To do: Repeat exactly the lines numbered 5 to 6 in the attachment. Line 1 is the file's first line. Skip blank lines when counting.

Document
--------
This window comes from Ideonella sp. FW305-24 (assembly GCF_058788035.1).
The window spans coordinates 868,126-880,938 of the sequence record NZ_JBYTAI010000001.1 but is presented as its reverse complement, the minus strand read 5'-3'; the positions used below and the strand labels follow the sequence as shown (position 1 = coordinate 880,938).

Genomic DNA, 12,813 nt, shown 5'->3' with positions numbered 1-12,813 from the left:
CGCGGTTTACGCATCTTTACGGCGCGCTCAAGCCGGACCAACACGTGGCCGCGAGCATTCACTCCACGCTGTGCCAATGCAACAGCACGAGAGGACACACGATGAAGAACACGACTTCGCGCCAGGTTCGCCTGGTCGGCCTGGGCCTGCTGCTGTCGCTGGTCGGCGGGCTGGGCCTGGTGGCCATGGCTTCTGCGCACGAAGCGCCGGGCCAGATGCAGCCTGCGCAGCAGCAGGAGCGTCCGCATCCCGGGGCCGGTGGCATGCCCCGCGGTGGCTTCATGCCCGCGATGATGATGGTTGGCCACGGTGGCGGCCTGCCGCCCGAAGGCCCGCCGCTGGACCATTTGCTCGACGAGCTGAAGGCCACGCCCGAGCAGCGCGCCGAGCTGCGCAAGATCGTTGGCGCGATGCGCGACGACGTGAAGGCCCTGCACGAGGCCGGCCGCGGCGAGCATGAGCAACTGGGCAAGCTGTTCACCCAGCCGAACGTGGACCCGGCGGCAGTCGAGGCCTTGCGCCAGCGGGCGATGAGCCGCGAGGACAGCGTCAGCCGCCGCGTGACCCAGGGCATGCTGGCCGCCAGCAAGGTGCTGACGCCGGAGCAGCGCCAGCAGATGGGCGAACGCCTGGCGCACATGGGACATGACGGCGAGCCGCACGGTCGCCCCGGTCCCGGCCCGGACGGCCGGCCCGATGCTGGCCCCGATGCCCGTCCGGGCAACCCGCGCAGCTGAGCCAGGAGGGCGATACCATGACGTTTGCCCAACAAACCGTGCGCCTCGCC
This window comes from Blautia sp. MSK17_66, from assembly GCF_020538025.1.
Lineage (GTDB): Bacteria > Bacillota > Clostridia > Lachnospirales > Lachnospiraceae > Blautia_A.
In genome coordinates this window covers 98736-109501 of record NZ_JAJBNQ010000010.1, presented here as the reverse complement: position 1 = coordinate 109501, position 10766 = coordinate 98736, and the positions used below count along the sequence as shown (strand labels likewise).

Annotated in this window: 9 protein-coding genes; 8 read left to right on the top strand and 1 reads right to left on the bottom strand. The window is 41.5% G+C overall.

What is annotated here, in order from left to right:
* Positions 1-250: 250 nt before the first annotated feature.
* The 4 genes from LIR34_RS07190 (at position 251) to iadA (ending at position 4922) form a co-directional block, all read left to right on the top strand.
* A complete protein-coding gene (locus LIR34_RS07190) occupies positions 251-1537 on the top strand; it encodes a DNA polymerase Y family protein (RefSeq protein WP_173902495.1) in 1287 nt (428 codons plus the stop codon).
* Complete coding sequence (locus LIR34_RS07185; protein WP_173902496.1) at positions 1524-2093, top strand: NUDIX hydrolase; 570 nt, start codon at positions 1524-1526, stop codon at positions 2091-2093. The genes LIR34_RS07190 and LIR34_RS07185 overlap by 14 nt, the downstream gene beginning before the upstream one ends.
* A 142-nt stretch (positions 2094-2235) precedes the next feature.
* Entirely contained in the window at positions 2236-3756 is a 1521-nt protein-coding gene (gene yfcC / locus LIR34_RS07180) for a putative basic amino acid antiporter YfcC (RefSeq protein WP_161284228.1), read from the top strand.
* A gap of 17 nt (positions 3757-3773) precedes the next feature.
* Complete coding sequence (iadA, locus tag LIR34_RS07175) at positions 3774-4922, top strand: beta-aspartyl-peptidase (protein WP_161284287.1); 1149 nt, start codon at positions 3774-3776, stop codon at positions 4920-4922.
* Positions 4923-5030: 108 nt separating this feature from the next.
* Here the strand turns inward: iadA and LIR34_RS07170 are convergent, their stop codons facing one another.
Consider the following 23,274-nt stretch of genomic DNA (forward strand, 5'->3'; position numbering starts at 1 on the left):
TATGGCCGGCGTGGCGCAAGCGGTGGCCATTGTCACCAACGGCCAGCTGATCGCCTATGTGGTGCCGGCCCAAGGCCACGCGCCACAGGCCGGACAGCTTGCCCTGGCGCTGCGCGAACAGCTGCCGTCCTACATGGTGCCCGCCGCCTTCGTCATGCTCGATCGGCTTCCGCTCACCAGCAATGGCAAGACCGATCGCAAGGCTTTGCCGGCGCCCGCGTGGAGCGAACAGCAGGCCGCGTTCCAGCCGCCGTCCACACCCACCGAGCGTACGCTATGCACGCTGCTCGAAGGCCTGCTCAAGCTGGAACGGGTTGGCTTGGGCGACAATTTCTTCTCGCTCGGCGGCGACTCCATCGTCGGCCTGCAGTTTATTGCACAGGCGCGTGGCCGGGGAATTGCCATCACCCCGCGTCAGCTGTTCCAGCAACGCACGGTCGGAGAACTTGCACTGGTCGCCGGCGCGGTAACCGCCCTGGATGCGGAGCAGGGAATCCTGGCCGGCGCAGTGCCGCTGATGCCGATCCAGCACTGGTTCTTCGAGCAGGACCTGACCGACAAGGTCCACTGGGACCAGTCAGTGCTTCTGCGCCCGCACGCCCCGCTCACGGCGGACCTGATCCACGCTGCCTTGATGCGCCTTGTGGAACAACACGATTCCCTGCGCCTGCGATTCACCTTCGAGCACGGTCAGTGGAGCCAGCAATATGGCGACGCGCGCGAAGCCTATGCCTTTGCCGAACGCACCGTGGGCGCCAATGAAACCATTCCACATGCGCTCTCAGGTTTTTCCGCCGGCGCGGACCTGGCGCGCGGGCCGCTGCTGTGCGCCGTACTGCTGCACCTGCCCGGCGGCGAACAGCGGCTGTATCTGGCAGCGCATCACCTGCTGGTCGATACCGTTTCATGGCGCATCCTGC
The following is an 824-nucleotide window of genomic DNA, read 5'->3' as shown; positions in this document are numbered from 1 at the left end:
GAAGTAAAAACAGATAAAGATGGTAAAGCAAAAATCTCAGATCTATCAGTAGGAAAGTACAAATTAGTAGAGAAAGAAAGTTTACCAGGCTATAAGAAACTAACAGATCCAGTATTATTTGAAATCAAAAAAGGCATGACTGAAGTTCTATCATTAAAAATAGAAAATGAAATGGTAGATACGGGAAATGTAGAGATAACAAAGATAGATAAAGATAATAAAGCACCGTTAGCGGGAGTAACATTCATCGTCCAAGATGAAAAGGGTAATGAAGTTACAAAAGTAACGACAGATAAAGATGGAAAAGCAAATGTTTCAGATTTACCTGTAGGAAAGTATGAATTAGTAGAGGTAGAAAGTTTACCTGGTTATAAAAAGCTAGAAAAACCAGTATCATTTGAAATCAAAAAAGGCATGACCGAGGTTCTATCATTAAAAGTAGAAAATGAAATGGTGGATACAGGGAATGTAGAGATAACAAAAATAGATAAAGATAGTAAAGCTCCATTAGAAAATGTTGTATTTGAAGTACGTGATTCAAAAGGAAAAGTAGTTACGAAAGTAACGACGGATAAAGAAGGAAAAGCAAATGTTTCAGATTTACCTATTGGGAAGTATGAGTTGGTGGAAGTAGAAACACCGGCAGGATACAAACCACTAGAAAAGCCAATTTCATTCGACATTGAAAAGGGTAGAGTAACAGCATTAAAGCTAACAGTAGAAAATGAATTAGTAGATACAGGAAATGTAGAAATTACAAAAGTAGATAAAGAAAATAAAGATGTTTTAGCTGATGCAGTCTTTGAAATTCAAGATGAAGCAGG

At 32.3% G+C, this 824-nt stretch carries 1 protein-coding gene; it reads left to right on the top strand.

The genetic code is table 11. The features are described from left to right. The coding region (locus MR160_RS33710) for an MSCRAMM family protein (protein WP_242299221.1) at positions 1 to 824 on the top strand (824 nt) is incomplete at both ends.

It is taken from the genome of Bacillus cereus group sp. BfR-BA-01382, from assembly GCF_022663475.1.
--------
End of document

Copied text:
This window comes from Blautia sp. MSK17_66, from assembly GCF_020538025.1.
Lineage (GTDB): Bacteria > Bacillota > Clostridia > Lachnospirales > Lachnospiraceae > Blautia_A.